Ten years ago today, I was 18 years old, eight months pregnant, living in an apartment on campus-3 hours away from my family. Being so pregnant, I had a hard time sleeping in general, but the night before it was different. I journaled to try to get to sleep because I felt extremely anxious. Early in the morning, I had a knock at my door. I opened the door to my neighbor who had a phone in her hand. I could see the sadness in her eyes as she passed the phone to me letting me know that my mom was on the other end.
Confused, I answered, knowing something wasn't right. "Honey, your dad has been killed."
I was shocked, but simply said "I'm on my way." Being the first child of three, my first thought was to jump into fix-it mode and take care of my brother and sister. But this wasn't something I could fix.
Someone had taken away my prize. The brutally butchered the man who inspired me to be a better woman. She killed my chances of making my dreams come true. This child resting inside me would never know him.
Years of prayers and perfectionist tendencies aimed at winning the approval of an aimless man finally came to an end. Tough love and triumph wasn't enough.
It was strange to sit in a room and discuss hobbies, outfits and hairstyles--details that were suddenly important to know. Thankfully, there were other family members to fill in the gaps. I listened in order to get to know him more. The few memories I had of him flashed before me. My dreams about how life would be after alcohol--once plentiful, seemed irrelevant now. Once we worked within the state's budget for murder victims to arrange the funeral, we shifted through the next couple of days until the actual funeral ceremony was held.
An exuberant preacher who claimed to try to help my father, made an awkward speech that incensed my brother. It was a stark contrast to my grandfather's celebration of life that we just held 8 months prior. Then it was put to rest. It was a somber time, but I don't remember feeling much.
Upon my return to my apartment at college, ironically, I received such special treatment from people that I didn't really know. I had a fridge full of meals, baskets full of cards (making up for the years of birthdays without a simple call or card) and beautiful flowers filled my rooms. This was in addition to my two friends who dropped everything to come with me the day I received that call. That drop everything, sacrificial, agape kind of love I wanted from my father was felt over the coming weeks.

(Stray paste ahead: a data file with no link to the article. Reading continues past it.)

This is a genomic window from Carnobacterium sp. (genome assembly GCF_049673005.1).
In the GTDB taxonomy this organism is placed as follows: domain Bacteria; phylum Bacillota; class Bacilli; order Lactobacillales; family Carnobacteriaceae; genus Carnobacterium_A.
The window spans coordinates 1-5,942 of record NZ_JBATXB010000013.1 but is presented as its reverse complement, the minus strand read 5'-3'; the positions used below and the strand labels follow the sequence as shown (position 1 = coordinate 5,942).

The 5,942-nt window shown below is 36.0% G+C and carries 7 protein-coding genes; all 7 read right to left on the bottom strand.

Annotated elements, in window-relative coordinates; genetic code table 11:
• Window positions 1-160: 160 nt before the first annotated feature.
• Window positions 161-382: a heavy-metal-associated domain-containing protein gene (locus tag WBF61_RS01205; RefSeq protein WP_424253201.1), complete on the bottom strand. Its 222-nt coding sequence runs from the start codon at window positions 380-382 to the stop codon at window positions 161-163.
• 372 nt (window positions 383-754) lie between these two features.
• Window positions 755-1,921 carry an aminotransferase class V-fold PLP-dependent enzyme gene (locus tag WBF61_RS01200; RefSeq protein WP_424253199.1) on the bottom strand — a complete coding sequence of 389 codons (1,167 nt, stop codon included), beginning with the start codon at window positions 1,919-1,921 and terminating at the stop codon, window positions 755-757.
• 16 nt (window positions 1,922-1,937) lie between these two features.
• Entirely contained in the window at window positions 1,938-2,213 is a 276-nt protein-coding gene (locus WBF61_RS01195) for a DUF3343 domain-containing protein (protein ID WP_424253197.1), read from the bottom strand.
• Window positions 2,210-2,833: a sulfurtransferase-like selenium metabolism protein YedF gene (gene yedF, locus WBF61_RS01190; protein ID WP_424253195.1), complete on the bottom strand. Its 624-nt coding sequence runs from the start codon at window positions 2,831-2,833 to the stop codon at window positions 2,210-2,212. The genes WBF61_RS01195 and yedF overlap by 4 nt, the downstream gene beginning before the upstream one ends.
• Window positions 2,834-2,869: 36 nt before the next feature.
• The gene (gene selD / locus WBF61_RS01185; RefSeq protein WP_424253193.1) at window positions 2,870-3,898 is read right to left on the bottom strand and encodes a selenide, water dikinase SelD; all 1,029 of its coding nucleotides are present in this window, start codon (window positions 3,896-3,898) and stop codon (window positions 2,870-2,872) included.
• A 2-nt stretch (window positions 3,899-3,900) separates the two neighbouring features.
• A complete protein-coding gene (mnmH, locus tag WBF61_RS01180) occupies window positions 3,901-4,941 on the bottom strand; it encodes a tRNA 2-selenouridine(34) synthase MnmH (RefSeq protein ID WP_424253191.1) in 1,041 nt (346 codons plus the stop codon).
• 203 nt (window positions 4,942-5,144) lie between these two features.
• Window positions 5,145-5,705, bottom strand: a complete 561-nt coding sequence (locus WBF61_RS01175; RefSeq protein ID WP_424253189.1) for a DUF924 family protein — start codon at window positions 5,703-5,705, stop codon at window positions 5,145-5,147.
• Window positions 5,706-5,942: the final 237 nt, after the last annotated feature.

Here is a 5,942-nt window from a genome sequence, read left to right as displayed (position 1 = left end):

Over the coming months, I would no longer think about Jesus Christ the same way. After the numbness wore off and the tears began to flow, I would understand an overwhelming peace and love. One that I didn't know before. I would be completely dependent on a Savior who could fill my empty heart with an indescribable joy.
Over the coming years, I would go through court proceedings that would teach me more about my career choice than any class could. After the fresh wounds, I believed becoming an attorney no longer meant being able to uphold justice. Justice had more to do with pleas and the number of prison beds. But I wasn't bitter. I also learned to forgive the woman who shared my birthday, because I had been forgiven and offered a new life & freedom.
Each year on 11/11, I usually write something to reflect on how I feel. This year, I am thankful that time does heal. I am also moving on from the idea that I am somehow a victim. Life is full of loss. But loss leads to new beginnings. As I continue to process the loss of the father I imagined and the father that I didn't know, I cherish the terrific father my husband is to my children.
I also can't help but think of the beauty from ashes that my Heavenly Father created during such a desolate, confusing time. They way he drew near and provided supernatural peace and strength. It was when my faith came to life in the most tangible way. I so appreciate His love and faithfulness!